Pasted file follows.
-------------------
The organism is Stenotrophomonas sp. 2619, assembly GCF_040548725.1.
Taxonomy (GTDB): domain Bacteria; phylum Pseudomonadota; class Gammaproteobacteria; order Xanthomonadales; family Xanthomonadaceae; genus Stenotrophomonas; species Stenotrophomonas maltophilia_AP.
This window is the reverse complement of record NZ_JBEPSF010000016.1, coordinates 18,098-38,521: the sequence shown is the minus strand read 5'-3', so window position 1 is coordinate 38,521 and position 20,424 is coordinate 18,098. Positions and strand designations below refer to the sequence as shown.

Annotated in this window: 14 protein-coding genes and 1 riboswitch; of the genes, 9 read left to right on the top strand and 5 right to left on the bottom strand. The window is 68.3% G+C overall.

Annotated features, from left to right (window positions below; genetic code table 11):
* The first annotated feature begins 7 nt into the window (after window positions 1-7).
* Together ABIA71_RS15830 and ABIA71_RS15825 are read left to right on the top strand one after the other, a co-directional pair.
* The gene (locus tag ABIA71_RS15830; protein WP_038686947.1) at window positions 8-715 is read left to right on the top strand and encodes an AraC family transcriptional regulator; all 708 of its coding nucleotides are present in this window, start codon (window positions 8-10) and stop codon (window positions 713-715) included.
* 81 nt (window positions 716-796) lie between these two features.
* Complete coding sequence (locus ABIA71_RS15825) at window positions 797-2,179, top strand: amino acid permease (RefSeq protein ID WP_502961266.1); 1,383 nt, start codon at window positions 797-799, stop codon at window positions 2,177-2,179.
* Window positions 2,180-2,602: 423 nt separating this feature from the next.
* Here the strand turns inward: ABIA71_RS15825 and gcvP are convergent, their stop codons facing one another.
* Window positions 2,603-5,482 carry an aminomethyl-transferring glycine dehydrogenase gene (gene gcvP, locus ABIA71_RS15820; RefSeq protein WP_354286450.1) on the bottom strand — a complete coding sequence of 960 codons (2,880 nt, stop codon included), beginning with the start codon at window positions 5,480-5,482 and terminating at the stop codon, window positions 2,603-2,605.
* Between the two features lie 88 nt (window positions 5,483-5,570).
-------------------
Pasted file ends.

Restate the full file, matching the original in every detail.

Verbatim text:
The organism is Stenotrophomonas sp. 2619, assembly GCF_040548725.1.
Taxonomy (GTDB): domain Bacteria; phylum Pseudomonadota; class Gammaproteobacteria; order Xanthomonadales; family Xanthomonadaceae; genus Stenotrophomonas; species Stenotrophomonas maltophilia_AP.
This window is the reverse complement of record NZ_JBEPSF010000016.1, coordinates 18,098-38,521: the sequence shown is the minus strand read 5'-3', so window position 1 is coordinate 38,521 and position 20,424 is coordinate 18,098. Positions and strand designations below refer to the sequence as shown.

Annotated in this window: 14 protein-coding genes and 1 riboswitch; of the genes, 9 read left to right on the top strand and 5 right to left on the bottom strand. The window is 68.3% G+C overall.

Annotated features, from left to right (window positions below; genetic code table 11):
* The first annotated feature begins 7 nt into the window (after window positions 1-7).
* Together ABIA71_RS15830 and ABIA71_RS15825 are read left to right on the top strand one after the other, a co-directional pair.
* The gene (locus tag ABIA71_RS15830; protein WP_038686947.1) at window positions 8-715 is read left to right on the top strand and encodes an AraC family transcriptional regulator; all 708 of its coding nucleotides are present in this window, start codon (window positions 8-10) and stop codon (window positions 713-715) included.
* 81 nt (window positions 716-796) lie between these two features.
* Complete coding sequence (locus ABIA71_RS15825) at window positions 797-2,179, top strand: amino acid permease (RefSeq protein ID WP_502961266.1); 1,383 nt, start codon at window positions 797-799, stop codon at window positions 2,177-2,179.
* Window positions 2,180-2,602: 423 nt separating this feature from the next.
* Here the strand turns inward: ABIA71_RS15825 and gcvP are convergent, their stop codons facing one another.
* Window positions 2,603-5,482 carry an aminomethyl-transferring glycine dehydrogenase gene (gene gcvP, locus ABIA71_RS15820; RefSeq protein WP_354286450.1) on the bottom strand — a complete coding sequence of 960 codons (2,880 nt, stop codon included), beginning with the start codon at window positions 5,480-5,482 and terminating at the stop codon, window positions 2,603-2,605.
* Between the two features lie 88 nt (window positions 5,483-5,570).